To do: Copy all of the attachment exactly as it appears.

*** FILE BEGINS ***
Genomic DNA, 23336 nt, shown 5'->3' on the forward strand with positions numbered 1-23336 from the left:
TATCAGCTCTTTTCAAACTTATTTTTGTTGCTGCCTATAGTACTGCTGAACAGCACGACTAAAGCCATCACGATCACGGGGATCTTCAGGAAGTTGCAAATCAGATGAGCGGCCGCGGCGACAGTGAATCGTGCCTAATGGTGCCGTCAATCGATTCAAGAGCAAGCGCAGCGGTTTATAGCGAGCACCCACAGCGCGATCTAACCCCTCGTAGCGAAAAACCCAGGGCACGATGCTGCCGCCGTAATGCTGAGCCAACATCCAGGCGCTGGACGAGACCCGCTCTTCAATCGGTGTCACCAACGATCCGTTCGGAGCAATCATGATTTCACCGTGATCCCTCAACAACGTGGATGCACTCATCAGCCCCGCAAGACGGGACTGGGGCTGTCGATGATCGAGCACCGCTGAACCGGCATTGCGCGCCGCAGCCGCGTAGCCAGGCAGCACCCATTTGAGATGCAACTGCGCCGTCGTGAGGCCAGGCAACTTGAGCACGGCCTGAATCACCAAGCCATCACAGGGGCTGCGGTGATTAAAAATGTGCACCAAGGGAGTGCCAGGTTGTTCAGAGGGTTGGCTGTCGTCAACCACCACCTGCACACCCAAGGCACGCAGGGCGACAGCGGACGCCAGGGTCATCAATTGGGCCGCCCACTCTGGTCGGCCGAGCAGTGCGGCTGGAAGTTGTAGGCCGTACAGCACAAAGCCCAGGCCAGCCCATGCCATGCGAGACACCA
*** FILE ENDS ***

Genomic DNA, 23336 nt, shown 5'->3' on the forward strand with positions numbered 1-23336 from the left:
TATCAGCTCTTTTCAAACTTATTTTTGTTGCTGCCTATAGTACTGCTGAACAGCACGACTAAAGCCATCACGATCACGGGGATCTTCAGGAAGTTGCAAATCAGATGAGCGGCCGCGGCGACAGTGAATCGTGCCTAATGGTGCCGTCAATCGATTCAAGAGCAAGCGCAGCGGTTTATAGCGAGCACCCACAGCGCGATCTAACCCCTCGTAGCGAAAAACCCAGGGCACGATGCTGCCGCCGTAATGCTGAGCCAACATCCAGGCGCTGGACGAGACCCGCTCTTCAATCGGTGTCACCAACGATCCGTTCGGAGCAATCATGATTTCACCGTGATCCCTCAACAACGTGGATGCACTCATCAGCCCCGCAAGACGGGACTGGGGCTGTCGATGATCGAGCACCGCTGAACCGGCATTGCGCGCCGCAGCCGCGTAGCCAGGCAGCACCCATTTGAGATGCAACTGCGCCGTCGTGAGGCCAGGCAACTTGAGCACGGCCTGAATCACCAAGCCATCACAGGGGCTGCGGTGATTAAAAATGTGCACCAAGGGAGTGCCAGGTTGTTCAGAGGGTTGGCTGTCGTCAACCACCACCTGCACACCCAAGGCACGCAGGGCGACAGCGGACGCCAGGGTCATCAATTGGGCCGCCCACTCTGGTCGGCCGAGCAGTGCGGCTGGAAGTTGTAGGCCGTACAGCACAAAGCCCAGGCCAGCCCATGCCATGCGAGACACCA